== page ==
The arrival of a world class VR dev machine in a year in which AR/VR is potentially a key feature for iPhone 8 with vertical twin cameras could, of course, be entirely coincidental...
On the MacBook front, the ultra portable 12-inch MacBook is upgraded to Kaby Lake processors up to 1.3GHZ Core i7 (Turbo Boost 3.6 GHz), 50% faster SSD and support for twice the memory. The keyboard has also been updated, making for the most significant of the MacBook updates.
The 13-inch MacBook Pro has a 3.5 GHz Kaby Lake Core i7 (Turbo Boost 4.0 GHz) high-end option and the 15-inch tops out with a 3.1 GHz Kaby Lake Core i7 (Turbo Boost 4.1 GHz). Since the Pro line-up was only refreshed less than a year ago, the enhancements (including GPU updates) are less significant than the MacBook and 16GB remains the max RAM until the next Intel upgrade.
The MacBook Air is still somehow still hanging on in there, despite being now being Apple's bulkiest laptop, but only receives a processor speed update.
High Sierra goes H.265
Apple has a tradition of MacOS updates that swing between new feature oriented and more performance/tune-up releases. As the name indicates, this year's macOS update will be more of a tune-up but for professionals, in particular, this is one to watch out for. Apple has already rolled out its all-new APFS file system to iOS, now it's coming to Mac. The challenges are bigger with a more open architecture, but the benefits are also more far reaching. A key demo showed the copying of a large video file, with Sierra being reasonably quick while High Sierra seemed instantaneous. An all-new file system is going to make professionals wary about when and how they upgrade, but when the bugs are worked out the workflow benefits could be huge.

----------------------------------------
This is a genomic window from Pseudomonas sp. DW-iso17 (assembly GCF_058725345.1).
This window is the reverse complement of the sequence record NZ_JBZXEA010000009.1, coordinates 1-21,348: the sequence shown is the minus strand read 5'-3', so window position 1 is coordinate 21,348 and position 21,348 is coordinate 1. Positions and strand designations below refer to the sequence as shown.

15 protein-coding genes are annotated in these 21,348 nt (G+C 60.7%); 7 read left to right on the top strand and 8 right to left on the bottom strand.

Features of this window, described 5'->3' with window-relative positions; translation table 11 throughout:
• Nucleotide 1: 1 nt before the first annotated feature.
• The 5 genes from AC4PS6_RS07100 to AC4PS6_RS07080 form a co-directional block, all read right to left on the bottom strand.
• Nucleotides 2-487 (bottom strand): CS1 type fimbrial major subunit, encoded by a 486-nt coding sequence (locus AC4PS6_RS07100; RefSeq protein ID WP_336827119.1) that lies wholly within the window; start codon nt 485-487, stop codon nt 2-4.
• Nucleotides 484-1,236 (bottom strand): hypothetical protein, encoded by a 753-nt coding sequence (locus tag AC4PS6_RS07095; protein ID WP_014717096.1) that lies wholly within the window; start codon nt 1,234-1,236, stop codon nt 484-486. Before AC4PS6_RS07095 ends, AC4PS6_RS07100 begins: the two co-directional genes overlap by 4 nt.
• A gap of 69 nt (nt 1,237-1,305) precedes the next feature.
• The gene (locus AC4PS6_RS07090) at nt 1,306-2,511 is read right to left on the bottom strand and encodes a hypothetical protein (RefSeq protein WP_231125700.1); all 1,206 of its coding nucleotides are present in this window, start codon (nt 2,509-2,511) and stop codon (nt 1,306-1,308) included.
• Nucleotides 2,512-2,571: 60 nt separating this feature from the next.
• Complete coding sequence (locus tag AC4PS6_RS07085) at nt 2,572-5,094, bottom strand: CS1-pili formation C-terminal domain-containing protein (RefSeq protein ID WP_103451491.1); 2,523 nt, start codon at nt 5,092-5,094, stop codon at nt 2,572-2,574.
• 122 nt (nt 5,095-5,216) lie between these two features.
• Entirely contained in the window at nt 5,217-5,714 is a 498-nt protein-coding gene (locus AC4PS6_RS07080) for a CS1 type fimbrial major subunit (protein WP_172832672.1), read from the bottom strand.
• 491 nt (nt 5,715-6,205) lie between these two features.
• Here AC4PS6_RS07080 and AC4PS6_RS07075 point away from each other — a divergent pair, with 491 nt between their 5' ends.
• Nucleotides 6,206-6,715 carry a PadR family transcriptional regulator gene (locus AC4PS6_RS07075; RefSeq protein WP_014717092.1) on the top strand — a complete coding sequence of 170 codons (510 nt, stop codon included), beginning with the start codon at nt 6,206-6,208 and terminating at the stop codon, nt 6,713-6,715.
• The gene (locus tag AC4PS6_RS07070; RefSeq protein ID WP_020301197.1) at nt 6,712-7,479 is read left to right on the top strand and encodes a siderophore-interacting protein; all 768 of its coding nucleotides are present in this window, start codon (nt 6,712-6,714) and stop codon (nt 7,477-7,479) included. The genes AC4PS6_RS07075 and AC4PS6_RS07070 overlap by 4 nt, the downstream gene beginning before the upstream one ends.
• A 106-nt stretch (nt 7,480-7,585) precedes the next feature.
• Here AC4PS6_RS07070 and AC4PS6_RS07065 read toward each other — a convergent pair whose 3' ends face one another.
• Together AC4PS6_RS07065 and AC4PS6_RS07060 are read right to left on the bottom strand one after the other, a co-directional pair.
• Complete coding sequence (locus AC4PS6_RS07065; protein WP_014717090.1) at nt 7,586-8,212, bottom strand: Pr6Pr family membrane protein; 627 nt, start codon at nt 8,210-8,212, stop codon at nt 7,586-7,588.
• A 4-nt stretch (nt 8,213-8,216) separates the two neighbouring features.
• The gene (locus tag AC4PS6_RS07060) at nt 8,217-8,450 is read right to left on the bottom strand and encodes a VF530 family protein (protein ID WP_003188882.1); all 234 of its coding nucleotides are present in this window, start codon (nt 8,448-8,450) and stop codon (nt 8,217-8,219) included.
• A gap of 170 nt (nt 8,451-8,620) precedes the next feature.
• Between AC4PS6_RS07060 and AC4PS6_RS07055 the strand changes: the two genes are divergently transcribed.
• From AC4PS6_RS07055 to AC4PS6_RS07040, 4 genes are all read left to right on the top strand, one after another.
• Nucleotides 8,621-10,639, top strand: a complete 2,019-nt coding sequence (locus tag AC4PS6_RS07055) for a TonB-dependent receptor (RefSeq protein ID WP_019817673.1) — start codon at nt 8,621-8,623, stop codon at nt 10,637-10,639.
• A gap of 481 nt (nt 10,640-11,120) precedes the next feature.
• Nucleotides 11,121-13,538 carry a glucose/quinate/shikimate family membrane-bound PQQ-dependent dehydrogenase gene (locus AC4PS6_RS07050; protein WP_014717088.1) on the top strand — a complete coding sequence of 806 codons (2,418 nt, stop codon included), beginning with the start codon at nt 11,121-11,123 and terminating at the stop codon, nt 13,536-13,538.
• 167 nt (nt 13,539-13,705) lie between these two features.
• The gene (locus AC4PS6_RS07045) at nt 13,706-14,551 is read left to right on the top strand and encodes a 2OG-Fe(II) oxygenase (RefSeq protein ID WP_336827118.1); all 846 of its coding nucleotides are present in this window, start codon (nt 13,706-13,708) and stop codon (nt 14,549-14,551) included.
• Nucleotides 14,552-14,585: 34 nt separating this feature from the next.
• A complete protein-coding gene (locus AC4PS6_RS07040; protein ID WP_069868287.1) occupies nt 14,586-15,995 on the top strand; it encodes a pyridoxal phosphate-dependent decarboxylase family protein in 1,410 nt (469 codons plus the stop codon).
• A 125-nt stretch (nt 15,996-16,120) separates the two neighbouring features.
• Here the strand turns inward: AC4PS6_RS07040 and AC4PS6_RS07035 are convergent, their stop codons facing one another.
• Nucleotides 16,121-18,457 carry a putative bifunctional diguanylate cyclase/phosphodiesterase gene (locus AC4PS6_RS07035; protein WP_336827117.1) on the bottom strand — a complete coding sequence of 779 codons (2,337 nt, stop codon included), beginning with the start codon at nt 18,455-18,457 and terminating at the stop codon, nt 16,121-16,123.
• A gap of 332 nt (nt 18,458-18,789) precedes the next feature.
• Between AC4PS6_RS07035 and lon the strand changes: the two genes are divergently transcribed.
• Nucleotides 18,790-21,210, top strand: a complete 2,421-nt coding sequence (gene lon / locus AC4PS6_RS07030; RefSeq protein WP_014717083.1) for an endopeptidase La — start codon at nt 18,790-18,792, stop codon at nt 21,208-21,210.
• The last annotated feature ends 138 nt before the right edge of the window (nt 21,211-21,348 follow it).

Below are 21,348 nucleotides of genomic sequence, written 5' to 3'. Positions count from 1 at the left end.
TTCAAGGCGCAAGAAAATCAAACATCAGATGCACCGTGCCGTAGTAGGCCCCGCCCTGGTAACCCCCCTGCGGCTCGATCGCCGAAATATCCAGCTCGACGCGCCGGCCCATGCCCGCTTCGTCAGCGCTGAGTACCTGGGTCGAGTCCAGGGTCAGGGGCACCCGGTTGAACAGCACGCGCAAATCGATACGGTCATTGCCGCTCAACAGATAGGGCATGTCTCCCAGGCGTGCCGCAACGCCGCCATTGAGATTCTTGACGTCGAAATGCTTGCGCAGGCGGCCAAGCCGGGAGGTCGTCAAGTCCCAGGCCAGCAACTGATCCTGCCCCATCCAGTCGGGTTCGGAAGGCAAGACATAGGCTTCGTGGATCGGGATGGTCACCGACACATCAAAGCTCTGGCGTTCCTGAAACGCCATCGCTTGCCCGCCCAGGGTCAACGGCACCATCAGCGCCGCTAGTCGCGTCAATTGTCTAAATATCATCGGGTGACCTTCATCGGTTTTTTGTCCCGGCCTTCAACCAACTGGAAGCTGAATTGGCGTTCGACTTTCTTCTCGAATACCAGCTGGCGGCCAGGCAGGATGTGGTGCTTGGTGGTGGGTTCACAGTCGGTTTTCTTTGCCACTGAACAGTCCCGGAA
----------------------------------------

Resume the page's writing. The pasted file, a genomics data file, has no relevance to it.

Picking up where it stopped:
Professionals will also welcome the adoption of H.265 with 40% better compression than H.264 - opening the door for better support for 4K content. All new Macs will get hardware acceleration of H.265, while older Macs will make do with software-based support.
GPU performance has been a stand-out of the last 10 years and Metal 2 offers a 10x improvement in performance compared to Metal. This will not only make the most of the GPUs Macs ship with, a $600 developer kit including an AMD Radeon RX580, external GPU chassis and USB-C port is to be made available to support using Metal and Thunderbolt to integrate external GPUs.
This particularly matters for VR content creation. There will be Metal for VR. Final Cut Pro X will support VR. Steam VR for Mac is available now in beta form.
Moreover, it's not just graphics that benefit from Metal, machine learning such as used by Photos runs off Metal.
Safari has won respect for its energy efficiency, certainly compared against Chrome, and the latest version will extend that and also deliver higher performance than its rivals to be the 'world's fastest desktop browser' and that's including Windows. There will also be blocking of auto-play videos and technology to block ads following you across multiple websites - I'm sure Google will appreciate that.
Photos will see further improvements in its AI identification of people, objects etc. and printing of books will be opened up to third-party providers.
High Sierra will run on exactly the same hardware as Sierra, so no Macs are getting cut from support this year.